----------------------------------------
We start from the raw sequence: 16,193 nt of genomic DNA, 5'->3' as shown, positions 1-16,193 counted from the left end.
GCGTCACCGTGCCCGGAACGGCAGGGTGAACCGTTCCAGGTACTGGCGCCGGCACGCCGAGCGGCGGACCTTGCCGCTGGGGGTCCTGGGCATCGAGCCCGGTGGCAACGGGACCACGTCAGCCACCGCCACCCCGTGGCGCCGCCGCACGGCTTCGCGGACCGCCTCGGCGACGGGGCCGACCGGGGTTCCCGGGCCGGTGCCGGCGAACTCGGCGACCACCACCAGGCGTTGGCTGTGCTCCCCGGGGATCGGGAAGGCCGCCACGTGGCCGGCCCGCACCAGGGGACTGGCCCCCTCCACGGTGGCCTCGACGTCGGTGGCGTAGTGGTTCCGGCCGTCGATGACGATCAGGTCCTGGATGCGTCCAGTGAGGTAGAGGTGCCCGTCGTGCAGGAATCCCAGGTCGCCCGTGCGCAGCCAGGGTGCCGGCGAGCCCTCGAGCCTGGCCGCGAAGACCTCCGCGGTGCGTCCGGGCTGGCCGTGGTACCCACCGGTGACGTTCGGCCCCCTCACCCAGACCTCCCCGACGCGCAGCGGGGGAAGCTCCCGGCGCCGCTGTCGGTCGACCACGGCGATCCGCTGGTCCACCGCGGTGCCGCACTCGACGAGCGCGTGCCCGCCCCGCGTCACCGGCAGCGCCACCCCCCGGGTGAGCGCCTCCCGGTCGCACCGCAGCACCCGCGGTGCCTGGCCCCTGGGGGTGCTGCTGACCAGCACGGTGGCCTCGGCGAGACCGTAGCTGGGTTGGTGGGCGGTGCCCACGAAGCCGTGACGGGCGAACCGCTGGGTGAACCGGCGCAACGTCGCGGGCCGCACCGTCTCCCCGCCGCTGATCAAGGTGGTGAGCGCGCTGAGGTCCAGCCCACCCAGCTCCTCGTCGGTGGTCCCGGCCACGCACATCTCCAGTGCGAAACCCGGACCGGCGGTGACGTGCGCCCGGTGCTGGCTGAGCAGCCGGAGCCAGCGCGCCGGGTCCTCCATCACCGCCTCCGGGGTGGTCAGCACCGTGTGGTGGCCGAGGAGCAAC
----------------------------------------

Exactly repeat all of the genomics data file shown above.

We start from the raw sequence: 16,193 nt of genomic DNA, 5'->3' as shown, positions 1-16,193 counted from the left end.
GCGTCACCGTGCCCGGAACGGCAGGGTGAACCGTTCCAGGTACTGGCGCCGGCACGCCGAGCGGCGGACCTTGCCGCTGGGGGTCCTGGGCATCGAGCCCGGTGGCAACGGGACCACGTCAGCCACCGCCACCCCGTGGCGCCGCCGCACGGCTTCGCGGACCGCCTCGGCGACGGGGCCGACCGGGGTTCCCGGGCCGGTGCCGGCGAACTCGGCGACCACCACCAGGCGTTGGCTGTGCTCCCCGGGGATCGGGAAGGCCGCCACGTGGCCGGCCCGCACCAGGGGACTGGCCCCCTCCACGGTGGCCTCGACGTCGGTGGCGTAGTGGTTCCGGCCGTCGATGACGATCAGGTCCTGGATGCGTCCAGTGAGGTAGAGGTGCCCGTCGTGCAGGAATCCCAGGTCGCCCGTGCGCAGCCAGGGTGCCGGCGAGCCCTCGAGCCTGGCCGCGAAGACCTCCGCGGTGCGTCCGGGCTGGCCGTGGTACCCACCGGTGACGTTCGGCCCCCTCACCCAGACCTCCCCGACGCGCAGCGGGGGAAGCTCCCGGCGCCGCTGTCGGTCGACCACGGCGATCCGCTGGTCCACCGCGGTGCCGCACTCGACGAGCGCGTGCCCGCCCCGCGTCACCGGCAGCGCCACCCCCCGGGTGAGCGCCTCCCGGTCGCACCGCAGCACCCGCGGTGCCTGGCCCCTGGGGGTGCTGCTGACCAGCACGGTGGCCTCGGCGAGACCGTAGCTGGGTTGGTGGGCGGTGCCCACGAAGCCGTGACGGGCGAACCGCTGGGTGAACCGGCGCAACGTCGCGGGCCGCACCGTCTCCCCGCCGCTGATCAAGGTGGTGAGCGCGCTGAGGTCCAGCCCACCCAGCTCCTCGTCGGTGGTCCCGGCCACGCACATCTCCAGTGCGAAACCCGGACCGGCGGTGACGTGCGCCCGGTGCTGGCTGAGCAGCCGGAGCCAGCGCGCCGGGTCCTCCATCACCGCCTCCGGGGTGGTCAGCACCGTGTGGTGGCCGAGGAGCAAC